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The inner path that leads to success
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I'm reading
The inner path that leads to success
Pass it on
Pass it on
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The inner path that leads to success
Pass it on
Pass it on
Articles
18 March 2020

The inner path that leads to success

Tennis champion John Millman on discovering that success is an inside job

Written by John Millman

Behind extraordinary ideas, there are extraordinary people. Dumbo Feather is a magazine about these people.

This story was written prior to the suspension of the current tennis season due to COVID-19. 

Late 2014, dressed in a suit and tie, I found myself walking along Brisbane’s iconic Kangaroo Point cliffs on my way home from a Christmas work party, the city’s skyline lit up the background. If I had wanted to I would have been able to see the office building I had been working in.

The past five months had not been easy for me physically, but even less so mentally. For me the physical pain was pretty straight forward. The diagnosis I had been given was a torn labrum of my right shoulder — bad news for a tennis player — with potentially a 12-month rehabilitation period and no guarantees of a full recovery. The timing of the injury couldn’t have been worse; I was about to compete in my first main draw of the French Open. A tournament I had dreamed of playing since I was a kid was still that — a dream more distant than ever.

Where the physical pain was black and white, the mental hurt was completely grey. It’s easy to talk in facts and tell people the details of the injury. Most of the time that’s the only question you get asked. The tougher question to answer is, “How are you coping. Is everything alright?”

For me that question was so difficult to answer for two reasons. Firstly, I tend to keep my emotional and personal issues locked away. On the outside I find it easy to have a laugh and tell a story, but internally that other stuff concerning how much I was hurting was something I didn’t want to admit to anyone. Secondly, I don’t think too many people are comfortable asking themselves that question. “Are you okay?” in the first place.

I can’t put my finger on what exactly it was about that night. Whether it was the red wines, the alluring city lights or perhaps divine intervention, an invisible helping hand that forced me to ask myself that very question, “Are you okay, mate?” Whatever it was helped me realise just how unhappy I was feeling. By the time I got home the tears were coming in thick and fast but my mother was there to assist me in making a plan on how I could be happy again. For me that plan involved leaving no stone unturned, fully focusing on getting my shoulder right and chasing that tennis dream one last time.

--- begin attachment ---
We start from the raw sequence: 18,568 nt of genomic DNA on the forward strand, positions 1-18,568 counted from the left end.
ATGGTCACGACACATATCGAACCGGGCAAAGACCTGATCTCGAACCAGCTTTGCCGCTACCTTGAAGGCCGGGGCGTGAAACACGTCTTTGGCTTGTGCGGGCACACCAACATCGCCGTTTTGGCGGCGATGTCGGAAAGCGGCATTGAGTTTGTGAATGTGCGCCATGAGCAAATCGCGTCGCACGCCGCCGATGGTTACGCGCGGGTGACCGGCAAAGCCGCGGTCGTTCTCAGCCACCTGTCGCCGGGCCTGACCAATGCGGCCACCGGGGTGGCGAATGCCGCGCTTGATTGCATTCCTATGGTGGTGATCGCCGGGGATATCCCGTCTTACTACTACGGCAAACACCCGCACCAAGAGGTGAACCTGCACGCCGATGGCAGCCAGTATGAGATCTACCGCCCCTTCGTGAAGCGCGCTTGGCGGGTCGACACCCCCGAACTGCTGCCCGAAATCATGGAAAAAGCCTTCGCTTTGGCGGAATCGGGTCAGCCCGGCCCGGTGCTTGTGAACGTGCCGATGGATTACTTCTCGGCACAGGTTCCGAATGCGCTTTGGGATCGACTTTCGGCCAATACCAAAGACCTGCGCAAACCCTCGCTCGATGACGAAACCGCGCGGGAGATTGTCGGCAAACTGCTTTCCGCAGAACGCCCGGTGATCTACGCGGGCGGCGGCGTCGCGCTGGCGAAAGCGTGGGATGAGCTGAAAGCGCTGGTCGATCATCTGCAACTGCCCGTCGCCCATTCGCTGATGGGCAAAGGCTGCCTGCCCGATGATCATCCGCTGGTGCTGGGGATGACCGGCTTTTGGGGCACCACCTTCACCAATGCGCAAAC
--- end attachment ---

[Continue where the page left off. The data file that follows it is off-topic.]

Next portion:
Of equal importance in rehabilitating the shoulder was also the process I had to undertake in rehabilitating the mind, for I soon realised this would be just as important. I could have engaged in sessions with sports psychologists or life coaches but instead I took a different route. I already had such a supportive network of friends and family around me and quite simply it was time to open up to them — to be honest and allow them to help me. It’s funny because I believe that despite having these people care about me more than anything, they were the ones I found it most difficult to share my feelings with. Once I started engaging them more in my recovery process my mind started healing.

There are no guarantees in tennis. It’s a top-heavy sport where probably only 100 players earn a decent living and the others are scrapping it out trying to break through. Most play their whole career and never make a main draw of a grand slam — a point here and there can make all the difference. What you can do is control the controllables. You can surround yourself with good people. You can push yourself as hard possible and approach each day with the intention to get a little better. Maybe you’ll fall short of your goals, but you can look at yourself in the mirror and say to yourself that you did everything you could. For me that is extremely satisfying. That is what I realised would make me happy: to do everything possible and if I pulled up short then so be it, but at least I gave it a proper crack.

What transpired after that night was something that I could not have imagined. After seven more months of shoulder rehabilitation, I started my journey again at the lowest level of professional tennis and went all the way to playing against the world’s best on the biggest stages. It’s been a heck of a ride. Some highlights include representing my country in Davis Cup, going to an Olympic Games and competing in Grand Slams. It’s been extremely satisfying, more so knowing where I had come from and how close I came to giving it away.

I often think back to the walk home that night and can’t help but remember the kid who was at a crossroads, Brisbane city lights in the background. Looking back now and weighing up the obstacles he was about to face I realise that was my career-defining moment and I’m so thankful that the kid decided to give it one last go.

John Millman

John Millman is a professional tennis player who’s been playing tennis since age 4. The biggest win of his career came in 2018 when he won a grand slam match against Roger Federer in the US Open.

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